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Emerging from the Abyss

           

Writing Your Way Through Loss, Fear, and Uncertainty:

 

In a very real sense, we are the stories we tell ourselves. The stories we create will impact the way we experience the world. As we continue to outgrow our old lives, often through loss and tragedy, we need larger, deeper, more compassionate stories to deal with new and unfamiliar contexts. This is just such a time in history.

 

Throughout the world, countless thousands are suffering devastating losses of loved ones, homes, and jobs, while still more are struggling with ongoing fear, uncertainty, and loss of meaning. Our new life stories may be darker since the world changed forever on September 11, 2001. We have also suffered enormous losses from natural disasters.

 

By including awareness of the more tragic aspects of life, however, our stories may be richer, fuller, more profound. After all, does not the stirring symphony include both the rumbling bass horns as well as the flutes? The tapestry that excites the eye is composed of both dark and bright threads to create its own unique pattern. By accepting and integrating all of our feelings–all of life with its glorious mountain peaks as well as its abysses–we become larger persons who are more capable of fully accepting ourselves and therefore eventually better able to help others.

 

The New Life Stories writing process offers a practical, concrete, and time-tested way to deal with the very real issues raised by hardships. Here are some suggestions to help you write your own way through loss, grief, and tragedy:

 

* When you can, begin to redefine the term “normal.” Instead of trying to “get back to normal” right away as we are exhorted to do, try exploring the ways in which the concept of normal has changed. You might also want to examine the ways in which you have changed. To attempt to go back to old ways that are no longer possible is to court disappointment and frustration. Let the “new normal” establish itself gradually, then accept the new standards as you can.

 

Writing prompt: How has the concept of “normal” changed for you?

 

* Be aware that even though you may attempt to get back into your old routine as quickly as possible, you might not be able to perform as well as before. You may have difficulties concentrating, you may be awkward or clumsy, or you may feel irritable and impatient. Give yourself plenty of time to readjust to the reconfigured world. Just because you function brilliantly one day is no guarantee you can maintain that high level day after day.

 

Writing prompt: In what ways are you giving yourself time to recover?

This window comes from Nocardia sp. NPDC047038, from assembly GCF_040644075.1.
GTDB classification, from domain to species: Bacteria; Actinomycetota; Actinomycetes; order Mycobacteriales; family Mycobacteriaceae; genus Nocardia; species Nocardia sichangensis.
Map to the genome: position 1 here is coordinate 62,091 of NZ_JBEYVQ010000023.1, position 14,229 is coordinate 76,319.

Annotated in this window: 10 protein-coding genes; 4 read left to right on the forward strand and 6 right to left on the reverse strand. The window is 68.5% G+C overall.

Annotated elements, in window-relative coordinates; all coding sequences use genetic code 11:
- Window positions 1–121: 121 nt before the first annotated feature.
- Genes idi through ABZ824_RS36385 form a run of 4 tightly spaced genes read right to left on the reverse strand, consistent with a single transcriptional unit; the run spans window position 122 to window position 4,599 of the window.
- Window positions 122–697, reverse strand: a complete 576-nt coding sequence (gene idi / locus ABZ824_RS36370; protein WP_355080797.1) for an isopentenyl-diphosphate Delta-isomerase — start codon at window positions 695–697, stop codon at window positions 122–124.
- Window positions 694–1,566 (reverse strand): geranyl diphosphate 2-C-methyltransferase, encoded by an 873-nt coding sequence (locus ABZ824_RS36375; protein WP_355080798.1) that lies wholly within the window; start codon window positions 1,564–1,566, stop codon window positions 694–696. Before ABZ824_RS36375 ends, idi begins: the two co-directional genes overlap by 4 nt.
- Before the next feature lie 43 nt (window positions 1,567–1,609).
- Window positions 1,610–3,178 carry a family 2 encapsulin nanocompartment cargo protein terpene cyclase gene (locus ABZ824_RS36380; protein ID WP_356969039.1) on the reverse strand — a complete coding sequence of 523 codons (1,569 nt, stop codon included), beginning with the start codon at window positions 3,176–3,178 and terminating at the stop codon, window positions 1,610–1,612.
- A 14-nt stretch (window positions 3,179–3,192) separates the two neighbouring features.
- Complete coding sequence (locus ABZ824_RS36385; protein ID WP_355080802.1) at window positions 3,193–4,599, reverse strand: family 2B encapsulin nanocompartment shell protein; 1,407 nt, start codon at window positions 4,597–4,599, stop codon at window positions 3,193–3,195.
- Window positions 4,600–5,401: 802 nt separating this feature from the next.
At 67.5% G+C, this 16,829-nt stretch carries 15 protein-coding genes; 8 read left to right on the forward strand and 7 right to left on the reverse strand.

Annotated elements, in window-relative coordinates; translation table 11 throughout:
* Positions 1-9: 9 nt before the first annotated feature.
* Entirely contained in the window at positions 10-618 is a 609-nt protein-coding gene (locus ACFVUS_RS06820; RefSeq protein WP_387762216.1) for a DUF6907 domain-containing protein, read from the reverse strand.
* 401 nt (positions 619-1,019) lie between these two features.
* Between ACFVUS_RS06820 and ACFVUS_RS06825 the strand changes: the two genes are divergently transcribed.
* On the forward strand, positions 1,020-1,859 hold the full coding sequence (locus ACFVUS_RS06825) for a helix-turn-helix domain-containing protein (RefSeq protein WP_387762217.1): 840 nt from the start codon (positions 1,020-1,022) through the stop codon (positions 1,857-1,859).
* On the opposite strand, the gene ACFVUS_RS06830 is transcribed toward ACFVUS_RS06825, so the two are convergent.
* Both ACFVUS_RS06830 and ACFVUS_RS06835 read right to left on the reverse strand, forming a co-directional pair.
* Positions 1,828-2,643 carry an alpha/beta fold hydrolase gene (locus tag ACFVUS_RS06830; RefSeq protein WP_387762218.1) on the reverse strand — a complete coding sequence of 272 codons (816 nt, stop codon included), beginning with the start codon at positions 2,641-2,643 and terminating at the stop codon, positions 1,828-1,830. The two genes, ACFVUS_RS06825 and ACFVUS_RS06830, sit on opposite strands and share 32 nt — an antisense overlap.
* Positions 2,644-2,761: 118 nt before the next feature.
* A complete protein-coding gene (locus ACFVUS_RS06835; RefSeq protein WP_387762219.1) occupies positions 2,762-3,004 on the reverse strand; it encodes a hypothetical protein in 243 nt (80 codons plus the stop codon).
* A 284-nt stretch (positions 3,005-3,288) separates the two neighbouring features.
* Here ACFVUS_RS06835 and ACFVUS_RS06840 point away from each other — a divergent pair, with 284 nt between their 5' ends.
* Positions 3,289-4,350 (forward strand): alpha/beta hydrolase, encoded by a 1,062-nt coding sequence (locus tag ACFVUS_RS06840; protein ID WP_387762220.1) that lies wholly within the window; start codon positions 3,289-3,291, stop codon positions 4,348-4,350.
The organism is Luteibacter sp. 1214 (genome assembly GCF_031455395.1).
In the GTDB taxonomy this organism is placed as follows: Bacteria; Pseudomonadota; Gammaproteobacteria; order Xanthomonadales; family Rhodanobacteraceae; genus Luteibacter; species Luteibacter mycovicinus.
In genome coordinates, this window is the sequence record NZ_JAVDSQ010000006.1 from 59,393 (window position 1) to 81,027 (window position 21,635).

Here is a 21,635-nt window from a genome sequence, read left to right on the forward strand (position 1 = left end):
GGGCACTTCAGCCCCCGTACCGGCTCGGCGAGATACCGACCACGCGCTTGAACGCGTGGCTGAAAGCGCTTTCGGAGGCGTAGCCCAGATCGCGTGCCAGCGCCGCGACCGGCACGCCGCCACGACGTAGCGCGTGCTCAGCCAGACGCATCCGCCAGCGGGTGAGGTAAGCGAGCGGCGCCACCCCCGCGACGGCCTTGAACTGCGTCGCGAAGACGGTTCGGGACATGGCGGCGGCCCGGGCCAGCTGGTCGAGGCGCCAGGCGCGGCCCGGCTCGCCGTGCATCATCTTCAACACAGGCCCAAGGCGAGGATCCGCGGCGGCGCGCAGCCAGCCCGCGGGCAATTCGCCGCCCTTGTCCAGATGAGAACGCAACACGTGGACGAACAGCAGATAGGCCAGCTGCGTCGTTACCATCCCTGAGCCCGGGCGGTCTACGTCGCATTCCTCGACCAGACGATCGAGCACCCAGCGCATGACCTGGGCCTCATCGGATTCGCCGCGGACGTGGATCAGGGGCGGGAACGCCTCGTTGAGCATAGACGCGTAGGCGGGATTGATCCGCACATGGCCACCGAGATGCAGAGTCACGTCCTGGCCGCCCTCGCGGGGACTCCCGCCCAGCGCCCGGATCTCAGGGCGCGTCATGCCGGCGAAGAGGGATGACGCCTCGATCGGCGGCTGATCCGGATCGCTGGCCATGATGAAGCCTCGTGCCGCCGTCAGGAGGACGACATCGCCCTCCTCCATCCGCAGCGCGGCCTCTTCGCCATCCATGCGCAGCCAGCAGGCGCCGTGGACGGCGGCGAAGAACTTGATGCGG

* Be gentle with yourself. Don’t expect to be handling things “better” or “faster” than you are. You are as you are, so allow yourself to feel the way you do. You’ll deal with things more effectively when you can. In the meantime, you need whatever you need to help you get through the rough spots, whether it’s more rest, more time, or other ways of “cutting yourself some slack.”

 

Writing prompt: What do you need in order to cope?

 

* For now, let go of the need to understand everything in your search for meaning. Let go of the need to find reasons or explanations of inner workings of some divine plan. This is not a time for premature answers, but a time to “sit with the questions,” both large and small. Record the questions as they present themselves now, and allow the answers to unfold if and when they will in their own sweet time. You may even want to give yourself permission to continue on indefinitely without solid or satisfying solutions. Allow the questions for now, and you may find that learning to tolerate ambiguity will make you a wiser, more thoughtful person. As the poet Rilke, wrote, “Be patient toward all that is unsolved in your heart…”

 

Writing prompt: How do you “sit with” the questions or conflicting thoughts that present themselves to you?

 

* Do something well enough to dispel feelings of helplessness and hopelessness. It is important to have some sense of mastery and competence on a daily basis. Even a very small act can remind you that you have some control over yourself and your environment. Straightening a desktop, making a phone call, sweeping a floor, or scrubbing a counter top can be enormously comforting at the right time.

 

Writing prompt: What small actions could you take to help you feel calm and centered?

 

Which of these suggestions might work for you? You’ll need to find your own way. Once you redefine what is “normal” for now, try making a list of what would strengthen you. Then start with the one that works best for you to take a small step forward at your own pace.